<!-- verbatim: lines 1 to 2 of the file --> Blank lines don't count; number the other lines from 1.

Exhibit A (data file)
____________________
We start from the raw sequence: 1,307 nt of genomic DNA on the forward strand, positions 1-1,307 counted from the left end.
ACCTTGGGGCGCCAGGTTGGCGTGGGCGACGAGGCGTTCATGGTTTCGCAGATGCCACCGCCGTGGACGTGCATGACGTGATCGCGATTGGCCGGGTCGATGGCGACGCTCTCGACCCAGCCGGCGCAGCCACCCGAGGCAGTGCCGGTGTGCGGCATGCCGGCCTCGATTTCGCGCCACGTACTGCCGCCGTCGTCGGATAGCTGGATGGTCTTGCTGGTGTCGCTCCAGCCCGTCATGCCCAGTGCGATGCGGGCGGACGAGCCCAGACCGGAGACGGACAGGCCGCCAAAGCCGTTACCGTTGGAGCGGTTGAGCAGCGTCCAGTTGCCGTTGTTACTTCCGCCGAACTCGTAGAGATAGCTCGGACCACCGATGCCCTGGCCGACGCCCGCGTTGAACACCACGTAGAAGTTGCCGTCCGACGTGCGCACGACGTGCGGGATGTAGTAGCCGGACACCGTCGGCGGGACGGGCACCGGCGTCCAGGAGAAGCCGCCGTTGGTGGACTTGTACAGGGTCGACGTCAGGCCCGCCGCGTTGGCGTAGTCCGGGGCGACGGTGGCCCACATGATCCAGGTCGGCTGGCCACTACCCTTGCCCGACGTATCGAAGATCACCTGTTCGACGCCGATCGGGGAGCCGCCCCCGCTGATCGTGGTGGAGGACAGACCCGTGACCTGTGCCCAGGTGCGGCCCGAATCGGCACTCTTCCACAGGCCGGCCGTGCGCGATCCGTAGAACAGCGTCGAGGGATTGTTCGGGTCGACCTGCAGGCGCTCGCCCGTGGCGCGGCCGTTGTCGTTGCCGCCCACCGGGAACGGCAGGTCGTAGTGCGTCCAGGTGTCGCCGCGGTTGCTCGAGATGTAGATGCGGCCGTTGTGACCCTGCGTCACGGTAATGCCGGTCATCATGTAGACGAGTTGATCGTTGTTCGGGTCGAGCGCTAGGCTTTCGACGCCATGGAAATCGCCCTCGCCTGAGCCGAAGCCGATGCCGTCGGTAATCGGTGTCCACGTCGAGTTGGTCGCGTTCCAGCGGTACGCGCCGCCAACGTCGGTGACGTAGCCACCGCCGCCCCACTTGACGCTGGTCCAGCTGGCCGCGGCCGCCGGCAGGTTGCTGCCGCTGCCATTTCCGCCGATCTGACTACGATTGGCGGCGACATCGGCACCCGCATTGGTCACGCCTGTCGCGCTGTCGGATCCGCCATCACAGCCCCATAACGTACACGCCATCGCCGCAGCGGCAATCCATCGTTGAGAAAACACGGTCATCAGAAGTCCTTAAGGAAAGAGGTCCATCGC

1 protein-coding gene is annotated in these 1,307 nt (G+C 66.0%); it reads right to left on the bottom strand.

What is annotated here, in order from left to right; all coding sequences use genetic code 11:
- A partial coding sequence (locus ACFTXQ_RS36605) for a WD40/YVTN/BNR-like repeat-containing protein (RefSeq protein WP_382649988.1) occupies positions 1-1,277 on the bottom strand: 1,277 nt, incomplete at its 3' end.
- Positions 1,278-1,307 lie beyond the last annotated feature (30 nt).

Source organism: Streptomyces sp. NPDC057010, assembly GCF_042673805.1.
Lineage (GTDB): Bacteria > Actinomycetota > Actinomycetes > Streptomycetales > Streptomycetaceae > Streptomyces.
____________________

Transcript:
We start from the raw sequence: 1,307 nt of genomic DNA on the forward strand, positions 1-1,307 counted from the left end.
ACCTTGGGGCGCCAGGTTGGCGTGGGCGACGAGGCGTTCATGGTTTCGCAGATGCCACCGCCGTGGACGTGCATGACGTGATCGCGATTGGCCGGGTCGATGGCGACGCTCTCGACCCAGCCGGCGCAGCCACCCGAGGCAGTGCCGGTGTGCGGCATGCCGGCCTCGATTTCGCGCCACGTACTGCCGCCGTCGTCGGATAGCTGGATGGTCTTGCTGGTGTCGCTCCAGCCCGTCATGCCCAGTGCGATGCGGGCGGACGAGCCCAGACCGGAGACGGACAGGCCGCCAAAGCCGTTACCGTTGGAGCGGTTGAGCAGCGTCCAGTTGCCGTTGTTACTTCCGCCGAACTCGTAGAGATAGCTCGGACCACCGATGCCCTGGCCGACGCCCGCGTTGAACACCACGTAGAAGTTGCCGTCCGACGTGCGCACGACGTGCGGGATGTAGTAGCCGGACACCGTCGGCGGGACGGGCACCGGCGTCCAGGAGAAGCCGCCGTTGGTGGACTTGTACAGGGTCGACGTCAGGCCCGCCGCGTTGGCGTAGTCCGGGGCGACGGTGGCCCACATGATCCAGGTCGGCTGGCCACTACCCTTGCCCGACGTATCGAAGATCACCTGTTCGACGCCGATCGGGGAGCCGCCCCCGCTGATCGTGGTGGAGGACAGACCCGTGACCTGTGCCCAGGTGCGGCCCGAATCGGCACTCTTCCACAGGCCGGCCGTGCGCGATCCGTAGAACAGCGTCGAGGGATTGTTCGGGTCGACCTGCAGGCGCTCGCCCGTGGCGCGGCCGTTGTCGTTGCCGCCCACCGGGAACGGCAGGTCGTAGTGCGTCCAGGTGTCGCCGCGGTTGCTCGAGATGTAGATGCGGCCGTTGTGACCCTGCGTCACGGTAATGCCGGTCATCATGTAGACGAGTTGATCGTTGTTCGGGTCGAGCGCTAGGCTTTCGACGCCATGGAAATCGCCCTCGCCTGAGCCGAAGCCGATGCCGTCGGTAATCGGTGTCCACGTCGAGTTGGTCGCGTTCCAGCGGTACGCGCCGCCAACGTCGGTGACGTAGCCACCGCCGCCCCACTTGACGCTGGTCCAGCTGGCCGCGGCCGCCGGCAGGTTGCTGCCGCTGCCATTTCCGCCGATCTGACTACGATTGGCGGCGACATCGGCACCCGCATTGGTCACGCCTGTCGCGCTGTCGGATCCGCCATCACAGCCCCATAACGTACACGCCATCGCCGCAGCGGCAATCCATCGTTGAGAAAACACGGTCATCAGAAGTCCTTAAGGAAAGAGGTCCATCGC